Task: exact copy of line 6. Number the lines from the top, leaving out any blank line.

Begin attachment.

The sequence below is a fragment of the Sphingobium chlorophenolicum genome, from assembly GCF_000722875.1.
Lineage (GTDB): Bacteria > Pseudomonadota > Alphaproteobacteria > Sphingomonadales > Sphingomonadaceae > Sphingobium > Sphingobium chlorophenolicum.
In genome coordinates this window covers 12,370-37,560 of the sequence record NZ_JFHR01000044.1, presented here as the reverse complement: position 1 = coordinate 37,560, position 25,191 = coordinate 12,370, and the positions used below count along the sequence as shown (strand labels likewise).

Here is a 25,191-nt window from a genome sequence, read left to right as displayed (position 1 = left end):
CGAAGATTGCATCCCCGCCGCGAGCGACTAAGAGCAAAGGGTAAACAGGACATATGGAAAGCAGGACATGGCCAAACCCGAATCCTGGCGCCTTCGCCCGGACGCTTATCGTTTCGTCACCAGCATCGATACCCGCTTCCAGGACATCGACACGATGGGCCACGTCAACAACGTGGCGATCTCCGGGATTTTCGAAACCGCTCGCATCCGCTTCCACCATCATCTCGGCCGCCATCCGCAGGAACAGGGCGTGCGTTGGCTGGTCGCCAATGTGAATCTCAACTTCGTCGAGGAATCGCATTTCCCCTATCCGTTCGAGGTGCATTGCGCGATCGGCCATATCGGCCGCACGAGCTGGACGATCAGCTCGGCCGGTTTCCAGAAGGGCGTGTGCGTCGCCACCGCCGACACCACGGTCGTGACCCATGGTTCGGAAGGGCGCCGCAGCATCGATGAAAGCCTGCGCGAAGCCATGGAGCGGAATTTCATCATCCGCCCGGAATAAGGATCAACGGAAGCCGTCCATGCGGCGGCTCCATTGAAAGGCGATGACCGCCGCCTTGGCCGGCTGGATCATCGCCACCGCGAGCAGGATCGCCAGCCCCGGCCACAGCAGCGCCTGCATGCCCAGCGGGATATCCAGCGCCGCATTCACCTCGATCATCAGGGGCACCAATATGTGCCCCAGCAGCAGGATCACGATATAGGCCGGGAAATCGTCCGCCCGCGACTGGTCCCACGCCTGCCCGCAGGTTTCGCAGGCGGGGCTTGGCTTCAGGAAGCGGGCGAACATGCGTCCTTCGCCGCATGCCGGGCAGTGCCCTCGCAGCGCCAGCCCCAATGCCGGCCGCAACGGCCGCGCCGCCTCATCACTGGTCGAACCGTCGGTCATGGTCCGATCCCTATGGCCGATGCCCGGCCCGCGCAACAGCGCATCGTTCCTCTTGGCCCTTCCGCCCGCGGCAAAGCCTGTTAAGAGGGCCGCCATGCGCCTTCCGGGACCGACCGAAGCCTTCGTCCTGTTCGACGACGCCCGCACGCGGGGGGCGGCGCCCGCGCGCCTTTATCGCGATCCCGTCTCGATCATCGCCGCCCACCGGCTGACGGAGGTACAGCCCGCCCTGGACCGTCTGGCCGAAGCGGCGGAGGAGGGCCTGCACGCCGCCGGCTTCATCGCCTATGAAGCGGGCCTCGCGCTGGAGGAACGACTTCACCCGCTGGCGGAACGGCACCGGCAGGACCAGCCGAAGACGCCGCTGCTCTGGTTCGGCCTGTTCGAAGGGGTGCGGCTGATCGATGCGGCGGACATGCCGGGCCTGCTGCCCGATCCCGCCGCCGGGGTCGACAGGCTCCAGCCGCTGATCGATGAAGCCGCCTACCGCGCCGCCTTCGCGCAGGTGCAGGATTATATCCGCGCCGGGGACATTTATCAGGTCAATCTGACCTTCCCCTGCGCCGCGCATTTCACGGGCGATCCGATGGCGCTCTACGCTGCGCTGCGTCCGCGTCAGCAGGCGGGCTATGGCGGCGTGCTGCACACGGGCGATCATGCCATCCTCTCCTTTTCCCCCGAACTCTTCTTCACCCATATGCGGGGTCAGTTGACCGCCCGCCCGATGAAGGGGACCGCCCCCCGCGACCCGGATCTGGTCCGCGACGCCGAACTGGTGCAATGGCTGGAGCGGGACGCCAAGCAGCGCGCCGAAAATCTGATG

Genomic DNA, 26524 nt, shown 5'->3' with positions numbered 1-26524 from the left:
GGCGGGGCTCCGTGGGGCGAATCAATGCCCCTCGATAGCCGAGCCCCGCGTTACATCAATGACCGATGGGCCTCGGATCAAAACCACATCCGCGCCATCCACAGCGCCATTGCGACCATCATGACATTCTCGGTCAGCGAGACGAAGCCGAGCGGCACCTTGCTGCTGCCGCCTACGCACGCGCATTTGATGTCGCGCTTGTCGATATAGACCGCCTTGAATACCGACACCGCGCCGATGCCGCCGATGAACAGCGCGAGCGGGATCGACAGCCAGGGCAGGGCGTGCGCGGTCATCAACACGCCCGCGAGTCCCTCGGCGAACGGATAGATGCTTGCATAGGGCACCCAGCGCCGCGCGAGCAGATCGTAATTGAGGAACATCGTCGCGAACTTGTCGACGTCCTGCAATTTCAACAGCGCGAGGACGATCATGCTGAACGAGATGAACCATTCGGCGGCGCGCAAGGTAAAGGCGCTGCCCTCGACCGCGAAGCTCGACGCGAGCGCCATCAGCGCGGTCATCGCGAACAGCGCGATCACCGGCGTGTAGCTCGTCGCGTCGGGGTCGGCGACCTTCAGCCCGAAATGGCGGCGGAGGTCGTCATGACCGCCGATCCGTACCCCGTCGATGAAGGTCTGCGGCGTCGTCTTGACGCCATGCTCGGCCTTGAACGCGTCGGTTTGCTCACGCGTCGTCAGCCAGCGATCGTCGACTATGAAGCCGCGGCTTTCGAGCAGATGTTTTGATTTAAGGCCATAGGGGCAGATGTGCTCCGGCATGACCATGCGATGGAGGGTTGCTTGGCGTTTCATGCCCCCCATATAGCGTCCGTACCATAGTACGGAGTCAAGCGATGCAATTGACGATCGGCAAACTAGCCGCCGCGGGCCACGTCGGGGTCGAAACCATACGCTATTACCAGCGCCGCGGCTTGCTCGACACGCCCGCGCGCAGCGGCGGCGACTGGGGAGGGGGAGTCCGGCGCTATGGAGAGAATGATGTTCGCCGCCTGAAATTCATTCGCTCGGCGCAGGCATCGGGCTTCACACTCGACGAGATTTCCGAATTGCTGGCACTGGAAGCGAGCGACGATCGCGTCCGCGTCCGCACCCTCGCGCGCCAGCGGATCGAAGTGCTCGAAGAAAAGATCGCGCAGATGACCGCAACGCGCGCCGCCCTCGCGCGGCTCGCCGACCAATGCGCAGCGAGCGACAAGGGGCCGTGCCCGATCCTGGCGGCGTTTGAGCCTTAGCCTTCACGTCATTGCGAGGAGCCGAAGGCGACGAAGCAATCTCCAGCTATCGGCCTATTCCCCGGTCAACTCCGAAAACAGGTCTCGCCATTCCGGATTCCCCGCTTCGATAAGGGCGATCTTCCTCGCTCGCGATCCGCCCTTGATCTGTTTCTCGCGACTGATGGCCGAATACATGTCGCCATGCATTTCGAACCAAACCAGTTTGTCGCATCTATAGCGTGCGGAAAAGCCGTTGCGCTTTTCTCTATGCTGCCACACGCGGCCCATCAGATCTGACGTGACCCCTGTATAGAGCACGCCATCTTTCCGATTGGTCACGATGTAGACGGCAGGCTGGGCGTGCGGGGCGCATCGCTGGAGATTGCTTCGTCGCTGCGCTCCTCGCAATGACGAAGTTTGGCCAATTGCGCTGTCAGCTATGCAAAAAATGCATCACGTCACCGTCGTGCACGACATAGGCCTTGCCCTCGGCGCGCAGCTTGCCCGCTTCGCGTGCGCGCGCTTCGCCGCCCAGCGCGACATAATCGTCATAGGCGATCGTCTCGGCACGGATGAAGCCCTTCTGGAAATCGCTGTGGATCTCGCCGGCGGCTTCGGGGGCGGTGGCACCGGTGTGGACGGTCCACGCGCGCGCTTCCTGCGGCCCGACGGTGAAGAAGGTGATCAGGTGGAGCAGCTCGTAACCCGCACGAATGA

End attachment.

Genomic DNA, 26524 nt, shown 5'->3' with positions numbered 1-26524 from the left: